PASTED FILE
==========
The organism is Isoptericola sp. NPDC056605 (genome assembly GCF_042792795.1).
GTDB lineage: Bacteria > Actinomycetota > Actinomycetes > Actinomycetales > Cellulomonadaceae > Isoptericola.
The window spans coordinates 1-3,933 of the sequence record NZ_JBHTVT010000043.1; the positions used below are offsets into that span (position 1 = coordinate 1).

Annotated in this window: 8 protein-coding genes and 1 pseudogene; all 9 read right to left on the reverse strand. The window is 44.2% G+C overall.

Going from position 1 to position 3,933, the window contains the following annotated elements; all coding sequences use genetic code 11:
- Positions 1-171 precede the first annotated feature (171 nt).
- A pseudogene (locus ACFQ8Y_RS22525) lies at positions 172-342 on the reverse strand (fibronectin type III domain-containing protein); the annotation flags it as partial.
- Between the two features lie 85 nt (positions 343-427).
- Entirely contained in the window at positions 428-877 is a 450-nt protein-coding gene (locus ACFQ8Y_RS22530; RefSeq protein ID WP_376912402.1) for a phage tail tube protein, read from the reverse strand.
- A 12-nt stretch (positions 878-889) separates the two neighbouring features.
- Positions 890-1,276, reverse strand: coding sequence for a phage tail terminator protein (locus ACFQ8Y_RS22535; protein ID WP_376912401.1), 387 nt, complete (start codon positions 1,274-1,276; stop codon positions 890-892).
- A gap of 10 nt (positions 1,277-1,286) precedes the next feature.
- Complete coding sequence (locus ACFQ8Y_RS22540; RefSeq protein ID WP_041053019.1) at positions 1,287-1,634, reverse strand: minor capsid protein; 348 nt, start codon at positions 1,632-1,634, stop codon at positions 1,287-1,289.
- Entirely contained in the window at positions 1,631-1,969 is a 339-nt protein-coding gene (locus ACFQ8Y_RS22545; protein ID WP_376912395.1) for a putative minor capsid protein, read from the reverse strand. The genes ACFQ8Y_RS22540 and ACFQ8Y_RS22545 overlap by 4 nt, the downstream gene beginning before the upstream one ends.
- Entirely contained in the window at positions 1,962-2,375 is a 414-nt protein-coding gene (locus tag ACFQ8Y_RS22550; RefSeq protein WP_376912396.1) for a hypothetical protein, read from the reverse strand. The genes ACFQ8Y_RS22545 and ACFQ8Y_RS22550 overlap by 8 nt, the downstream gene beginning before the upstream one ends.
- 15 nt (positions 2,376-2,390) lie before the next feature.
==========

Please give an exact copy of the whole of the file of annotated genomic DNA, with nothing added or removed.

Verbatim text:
The organism is Isoptericola sp. NPDC056605 (genome assembly GCF_042792795.1).
GTDB lineage: Bacteria > Actinomycetota > Actinomycetes > Actinomycetales > Cellulomonadaceae > Isoptericola.
The window spans coordinates 1-3,933 of the sequence record NZ_JBHTVT010000043.1; the positions used below are offsets into that span (position 1 = coordinate 1).

Annotated in this window: 8 protein-coding genes and 1 pseudogene; all 9 read right to left on the reverse strand. The window is 44.2% G+C overall.

Going from position 1 to position 3,933, the window contains the following annotated elements; all coding sequences use genetic code 11:
- Positions 1-171 precede the first annotated feature (171 nt).
- A pseudogene (locus ACFQ8Y_RS22525) lies at positions 172-342 on the reverse strand (fibronectin type III domain-containing protein); the annotation flags it as partial.
- Between the two features lie 85 nt (positions 343-427).
- Entirely contained in the window at positions 428-877 is a 450-nt protein-coding gene (locus ACFQ8Y_RS22530; RefSeq protein ID WP_376912402.1) for a phage tail tube protein, read from the reverse strand.
- A 12-nt stretch (positions 878-889) separates the two neighbouring features.
- Positions 890-1,276, reverse strand: coding sequence for a phage tail terminator protein (locus ACFQ8Y_RS22535; protein ID WP_376912401.1), 387 nt, complete (start codon positions 1,274-1,276; stop codon positions 890-892).
- A gap of 10 nt (positions 1,277-1,286) precedes the next feature.
- Complete coding sequence (locus ACFQ8Y_RS22540; RefSeq protein ID WP_041053019.1) at positions 1,287-1,634, reverse strand: minor capsid protein; 348 nt, start codon at positions 1,632-1,634, stop codon at positions 1,287-1,289.
- Entirely contained in the window at positions 1,631-1,969 is a 339-nt protein-coding gene (locus ACFQ8Y_RS22545; protein ID WP_376912395.1) for a putative minor capsid protein, read from the reverse strand. The genes ACFQ8Y_RS22540 and ACFQ8Y_RS22545 overlap by 4 nt, the downstream gene beginning before the upstream one ends.
- Entirely contained in the window at positions 1,962-2,375 is a 414-nt protein-coding gene (locus tag ACFQ8Y_RS22550; RefSeq protein WP_376912396.1) for a hypothetical protein, read from the reverse strand. The genes ACFQ8Y_RS22545 and ACFQ8Y_RS22550 overlap by 8 nt, the downstream gene beginning before the upstream one ends.
- 15 nt (positions 2,376-2,390) lie before the next feature.